And “to” seems the right word, because this was done to Turkey by Recep Tayyip Erdoğan and his political machine. International electoral monitors cite fraud; so too does the powerful Republican People’s Party. That hardly matters, it seems. Turkish election officials will not allow a recount.
And so even if cheated, it is a victory for Erdoğan. It has been a long road for a critical Middle Eastern nation. The geopolitical trajectory of Turkey is now set. Read more
Turks will be asked on Sunday if they trust Recep Tayyip Erdoğan to run the country on his own or want to preserve at least a pretense of democracy.
Of course, that’s not how it’s put on the ballot paper. Nominally, Turks will be asked to approve or reject constitutional changes that would transform the country from a parliamentary into a presidential republic.
With the compliance of his party men in the cabinet and parliament, Erdoğan has already turned what what used to be a ceremonial post into a de facto executive presidency.
Should the referendum go his way, Erdoğan would also get the power to suspend parliament and appoint prosecutors and judges. Read more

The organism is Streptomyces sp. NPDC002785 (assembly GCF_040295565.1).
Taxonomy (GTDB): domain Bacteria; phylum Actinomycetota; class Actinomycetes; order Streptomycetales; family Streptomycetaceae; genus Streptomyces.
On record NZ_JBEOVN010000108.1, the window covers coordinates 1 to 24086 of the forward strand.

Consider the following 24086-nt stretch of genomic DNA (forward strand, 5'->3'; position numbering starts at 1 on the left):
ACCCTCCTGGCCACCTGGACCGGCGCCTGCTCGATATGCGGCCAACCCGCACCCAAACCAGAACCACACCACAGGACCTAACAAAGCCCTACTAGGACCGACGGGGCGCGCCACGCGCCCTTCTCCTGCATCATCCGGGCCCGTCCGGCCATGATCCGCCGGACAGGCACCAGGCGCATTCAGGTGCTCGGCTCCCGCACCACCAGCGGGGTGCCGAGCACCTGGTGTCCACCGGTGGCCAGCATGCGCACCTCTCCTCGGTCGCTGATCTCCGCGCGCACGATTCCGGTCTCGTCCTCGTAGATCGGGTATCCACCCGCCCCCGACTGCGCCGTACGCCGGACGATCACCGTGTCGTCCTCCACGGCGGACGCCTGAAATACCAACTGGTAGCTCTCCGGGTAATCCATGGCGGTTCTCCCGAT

Erdoğan’s Blowback: How Personal Ambitions Plunged Turkey into Crisis
Recep Erdoğan has come a long way. The president of Turkey, Erdoğan has been clawing upward since becoming mayor of Istanbul in 1994. His political road has been riddled with mines: Turkish generals, side-switching Islamist allies, Kurdish politicians and secular-minded Turks. His accomplishments are impressive. Serving as prime minister from 2003 until 2014, he shepherded real democracy into what was once a military-dominated republic.
But all great movements run out of steam. Erdoğan’s political shakeup of Turkey is starting to ossify into authoritarian thuggery and habits meant to be banished by democracy.
Worse, his policies are getting Turkish citizens killed. Read more
After Failed Coup, Erdoğan Will Further Polarize Turkey
If anyone still thought President Recep Tayyip Erdoğan might interpret this weekend’s attempted coup as a warning to govern more inclusively, the arrests of thousands of alleged plotters in the judiciary and military should put such hopes to rest.
By detaining so many previously-identified opponents of his government, Erdoğan is clearly using the failed putsch to purge the vestiges of Turkey’s secularist establishment.
The result is likely to be an Islamist party in full control of NATO’s southeastern flank and a president in full control of his party and the state — despite lacking the constitutional authority for either. Read more